Ikhwanweb :: The Muslim Brotherhood Official English Website

Tue927 2022

Last update02:07 AM GMT

Search Word
News Agent
Search Location
Search Results: (There are 7 results)
by: Shadi Hamid 2011-12-25
The question of what Islamists want has acquired new urgency, thanks to Egypt's ongoing elections -- which appear poised to hand the Muslim Brotherhood's political party, Freedom and Justice (FJP), more than 40 percent of the seats in parliament. But despite the perception of the Brotherhood as rigid and hard-line, the fact is that even Islamists themselves are not entirely sure what they want...

by: Steven A. Cook 2011-8-15
Many Egyptian military officers and some civilian politicians are interested in replicating the so-called Turkish model for Egypt, in which the military would play a leading role in guiding society and politics. But such a strategy is a poor fit for the country...

by: Steve Negus 2011-8-3
Former Egyptian President Hosni Mubarak is expected to go on trial tomorrow for corruption and for ordering police to shoot unarmed protesters in January. By pushing the case forward, Egypt's interim government hopes to distance itself from the former regime and to boost its own legitimacy. But with convictions far from assured, it might have promised more than it can deliver...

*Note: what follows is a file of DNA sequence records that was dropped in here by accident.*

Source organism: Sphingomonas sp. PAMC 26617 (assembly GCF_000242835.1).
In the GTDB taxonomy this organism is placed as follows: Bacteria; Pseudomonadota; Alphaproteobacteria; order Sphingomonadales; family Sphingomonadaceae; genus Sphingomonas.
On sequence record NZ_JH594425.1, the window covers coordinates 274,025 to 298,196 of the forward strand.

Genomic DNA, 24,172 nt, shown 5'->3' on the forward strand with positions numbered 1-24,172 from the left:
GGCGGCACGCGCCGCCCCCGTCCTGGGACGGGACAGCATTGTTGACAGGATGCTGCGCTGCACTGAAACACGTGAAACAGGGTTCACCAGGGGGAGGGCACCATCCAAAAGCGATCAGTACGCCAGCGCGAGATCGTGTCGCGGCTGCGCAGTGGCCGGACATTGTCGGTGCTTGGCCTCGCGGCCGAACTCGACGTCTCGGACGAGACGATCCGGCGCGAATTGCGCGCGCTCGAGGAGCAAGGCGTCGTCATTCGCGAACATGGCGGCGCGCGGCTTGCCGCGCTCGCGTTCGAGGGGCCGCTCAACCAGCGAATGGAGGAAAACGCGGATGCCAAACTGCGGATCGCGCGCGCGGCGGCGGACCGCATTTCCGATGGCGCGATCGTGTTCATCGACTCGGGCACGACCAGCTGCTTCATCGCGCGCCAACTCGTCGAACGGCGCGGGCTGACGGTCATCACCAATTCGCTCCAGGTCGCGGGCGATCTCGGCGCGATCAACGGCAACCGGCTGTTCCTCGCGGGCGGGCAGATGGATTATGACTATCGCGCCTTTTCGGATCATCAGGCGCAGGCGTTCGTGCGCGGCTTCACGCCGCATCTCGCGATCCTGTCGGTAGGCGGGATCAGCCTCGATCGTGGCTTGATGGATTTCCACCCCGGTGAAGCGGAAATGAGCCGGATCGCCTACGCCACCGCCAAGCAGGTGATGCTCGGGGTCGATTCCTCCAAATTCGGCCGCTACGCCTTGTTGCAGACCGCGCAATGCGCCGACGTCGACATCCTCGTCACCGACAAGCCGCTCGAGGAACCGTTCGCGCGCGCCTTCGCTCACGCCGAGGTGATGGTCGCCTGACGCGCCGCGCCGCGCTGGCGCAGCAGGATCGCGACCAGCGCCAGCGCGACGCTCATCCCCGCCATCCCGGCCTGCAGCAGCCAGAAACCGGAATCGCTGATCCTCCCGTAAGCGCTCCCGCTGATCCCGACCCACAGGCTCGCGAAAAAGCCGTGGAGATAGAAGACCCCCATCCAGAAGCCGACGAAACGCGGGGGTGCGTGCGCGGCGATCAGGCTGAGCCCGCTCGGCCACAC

Portraying the Muslim Brotherhood as eager and able to seize power and impose its version of sharia on an unwilling citizenry is a caricature that exaggerates certain features of the Brotherhood and underestimates the extent to which the group has changed over time...

by: Michele Penner Angrist 2011-1-24
Last week's mass protests in Tunisia were less a symptom of economic malaise than of a society fed up with its broken dictatorship. Should the other autocratic regimes in the Middle East and North Africa be afraid?..

by: Barak Mendelsohn 2009-9-22
Hamas is facing increasing threats from its more extremist and Islamist rivals. Will the rule of Palestinian nationalism hold in Gaza?..

by: Steven A. Cook 2009-4-26
It is hard to believe today, but just four years ago, the Arab world seemed on the brink of dramatic change. During the so-called Arab Spring of early 2005, Iraqis went to the polls for the first time since the demise of Saddam Hussein, Syria withdrew from Lebanon after one million protesters descended on central Beirut, and Saudi Arabia staged municipal elections. In Cairo, activists from across the political spectrum, having grown more confident and savvy, forced the regime of Presid..